Scientists at The University of Texas Institute for Geophysics (UTIG) have found that a devastating combination of global warming and El Niño is responsible for causing extreme temperatures in April 2016 in Southeast Asia.
The research, published on June 6 in the journal Nature Communications, shows that El Niño triggered the heat, causing about half of the warming, while global warming caused one-third and raised the heat into record-breaking territories, according to the team’s analysis. El Niño is a climate pattern that impacts the tropical Pacific, and usually brings warmer temperatures to Southeast Asia in April.
In April 2016, high temperatures in mainland Southeast Asia broke all previous records, exacerbating energy consumption, disrupting crop production and causing severe human discomfort in Cambodia, Thailand and other countries in the region. The especially high temperatures of 2016 made the researchers interested in investigating the factors behind such extreme heat, including the impact of the record-breaking El Niño of 2015 and whether ongoing global warming played a significant role in the event.
The researchers used computer model simulations designed to disentangle the natural and human-made causes of the extreme heat. They also used observations from land and ocean monitoring systems and found that long-term warming has played an increasing role in rising April temperatures in Southeast Asia. Since 1980, this trend has caused a new temperature record each April following an El Niño.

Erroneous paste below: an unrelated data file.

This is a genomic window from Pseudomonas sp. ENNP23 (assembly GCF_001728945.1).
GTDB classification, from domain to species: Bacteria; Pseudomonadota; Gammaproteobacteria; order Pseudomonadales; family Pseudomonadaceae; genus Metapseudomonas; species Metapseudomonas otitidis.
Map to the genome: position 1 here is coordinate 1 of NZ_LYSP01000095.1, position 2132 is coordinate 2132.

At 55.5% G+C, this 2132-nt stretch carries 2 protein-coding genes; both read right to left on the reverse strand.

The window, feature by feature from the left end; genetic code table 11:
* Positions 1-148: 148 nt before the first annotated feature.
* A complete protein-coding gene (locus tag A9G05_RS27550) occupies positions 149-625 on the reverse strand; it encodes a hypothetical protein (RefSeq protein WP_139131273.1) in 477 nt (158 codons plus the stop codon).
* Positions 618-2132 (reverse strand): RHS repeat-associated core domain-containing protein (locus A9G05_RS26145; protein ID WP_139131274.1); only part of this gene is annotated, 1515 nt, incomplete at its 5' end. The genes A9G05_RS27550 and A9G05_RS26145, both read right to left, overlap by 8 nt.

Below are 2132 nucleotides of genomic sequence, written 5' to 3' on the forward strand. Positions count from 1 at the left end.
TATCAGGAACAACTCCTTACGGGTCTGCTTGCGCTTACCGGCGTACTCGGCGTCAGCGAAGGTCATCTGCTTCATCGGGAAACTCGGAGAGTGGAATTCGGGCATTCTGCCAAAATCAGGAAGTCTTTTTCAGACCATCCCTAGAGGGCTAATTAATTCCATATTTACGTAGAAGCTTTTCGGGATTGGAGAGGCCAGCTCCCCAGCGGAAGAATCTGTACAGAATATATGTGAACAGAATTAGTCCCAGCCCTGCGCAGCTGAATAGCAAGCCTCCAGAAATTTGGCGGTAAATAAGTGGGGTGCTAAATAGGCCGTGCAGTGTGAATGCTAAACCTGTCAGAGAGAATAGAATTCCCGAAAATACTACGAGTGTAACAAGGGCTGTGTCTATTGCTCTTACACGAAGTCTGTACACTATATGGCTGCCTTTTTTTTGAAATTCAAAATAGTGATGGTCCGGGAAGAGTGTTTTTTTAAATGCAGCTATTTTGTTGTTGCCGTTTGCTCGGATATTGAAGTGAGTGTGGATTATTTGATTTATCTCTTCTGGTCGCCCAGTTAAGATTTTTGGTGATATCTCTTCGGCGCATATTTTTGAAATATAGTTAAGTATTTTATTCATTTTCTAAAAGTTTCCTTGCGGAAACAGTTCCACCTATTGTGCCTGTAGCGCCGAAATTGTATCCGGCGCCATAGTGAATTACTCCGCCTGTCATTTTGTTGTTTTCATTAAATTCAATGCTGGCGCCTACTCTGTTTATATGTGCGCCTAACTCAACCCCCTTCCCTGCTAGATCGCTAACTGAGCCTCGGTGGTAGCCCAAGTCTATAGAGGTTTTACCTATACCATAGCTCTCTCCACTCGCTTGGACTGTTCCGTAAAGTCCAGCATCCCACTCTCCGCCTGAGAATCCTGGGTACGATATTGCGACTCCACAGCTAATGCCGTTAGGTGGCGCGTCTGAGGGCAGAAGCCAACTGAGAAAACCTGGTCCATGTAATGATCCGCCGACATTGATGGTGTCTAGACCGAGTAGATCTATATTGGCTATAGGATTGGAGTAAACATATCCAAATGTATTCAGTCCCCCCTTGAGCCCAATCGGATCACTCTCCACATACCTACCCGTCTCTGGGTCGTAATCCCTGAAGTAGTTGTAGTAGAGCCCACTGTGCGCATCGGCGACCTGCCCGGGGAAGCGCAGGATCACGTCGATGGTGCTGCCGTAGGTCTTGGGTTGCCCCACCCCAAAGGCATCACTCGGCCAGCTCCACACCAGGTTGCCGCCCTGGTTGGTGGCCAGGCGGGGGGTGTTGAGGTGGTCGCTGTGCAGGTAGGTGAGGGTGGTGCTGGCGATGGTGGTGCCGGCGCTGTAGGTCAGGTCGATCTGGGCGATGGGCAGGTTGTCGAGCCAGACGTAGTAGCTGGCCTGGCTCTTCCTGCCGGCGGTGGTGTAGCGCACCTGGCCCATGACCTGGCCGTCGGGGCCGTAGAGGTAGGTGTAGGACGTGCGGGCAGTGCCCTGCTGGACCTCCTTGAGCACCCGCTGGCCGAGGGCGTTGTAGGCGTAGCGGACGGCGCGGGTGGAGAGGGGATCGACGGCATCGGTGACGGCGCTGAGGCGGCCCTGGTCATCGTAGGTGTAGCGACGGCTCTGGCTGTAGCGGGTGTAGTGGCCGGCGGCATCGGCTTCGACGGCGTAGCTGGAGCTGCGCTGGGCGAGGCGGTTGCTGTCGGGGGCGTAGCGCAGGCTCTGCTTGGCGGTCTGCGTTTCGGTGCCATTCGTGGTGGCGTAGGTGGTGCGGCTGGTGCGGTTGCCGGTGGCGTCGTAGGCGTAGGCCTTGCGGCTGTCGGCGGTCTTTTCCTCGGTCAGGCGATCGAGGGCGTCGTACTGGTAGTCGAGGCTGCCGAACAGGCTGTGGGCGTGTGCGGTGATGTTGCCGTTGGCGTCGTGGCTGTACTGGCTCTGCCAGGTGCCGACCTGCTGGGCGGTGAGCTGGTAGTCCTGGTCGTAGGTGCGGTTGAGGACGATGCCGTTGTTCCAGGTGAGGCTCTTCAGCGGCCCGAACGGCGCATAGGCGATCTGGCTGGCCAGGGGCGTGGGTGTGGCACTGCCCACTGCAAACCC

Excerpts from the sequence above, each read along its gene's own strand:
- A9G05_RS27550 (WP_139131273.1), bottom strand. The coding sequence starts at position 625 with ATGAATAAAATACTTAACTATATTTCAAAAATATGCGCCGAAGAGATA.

“The El Niño system primes mainland Southeast Asia for extremes, although long-term warming is undoubtedly exacerbating these hot Aprils,” said UTIG postdoctoral fellow Kaustubh Thirumalai, who led the study. UTIG is a research unit of the UT Austin Jackson School of Geosciences.
The researchers used statistical techniques to quantify the contributions from El Niño and from long-term warming. Their analysis looked at the 15 hottest April temperatures over the past 80 years. All of them occurred after 1980, and all of them but one coincided with El Niño. They found that while the impact of El Niño fluctuated over the years, the impact of global warming has steadily increased over time.
“Though almost 50 percent of the April 2016 event was due to the 2015-16 El Niño, at least 30 percent of the anomaly was due to long-term warming, and there’s definitely more to come in the future,” Thirumalai said.
Looking at the model predictions for the next 50 years, the researchers found that the impact of climate change could amplify the effects of each El Niño, leading to temperature records being broken more often.
“Because of long-term warming, even a weaker El Niño than the 2015-16 event in the mid-to-late 21st century could cause bigger impacts,” said co-author Pedro DiNezio, who is a research associate at UTIG.
Despite all the evidence pointing to worsening extremes, the researchers emphasized that preparedness could allow societies in this region to cope with climate change.
“The silver lining is that these can be predicted a few months in advance since they happen after the peak of an El Niño,” Thirumalai said.
Other co-authors include UTIG research associate Yuko Okamuro and Clara Deser, a senior scientist at the National Center for Atmospheric Research. The research was supported by a UTIG postdoctoral fellowship, the National Oceanic and Atmospheric Administration and the National Science Foundation.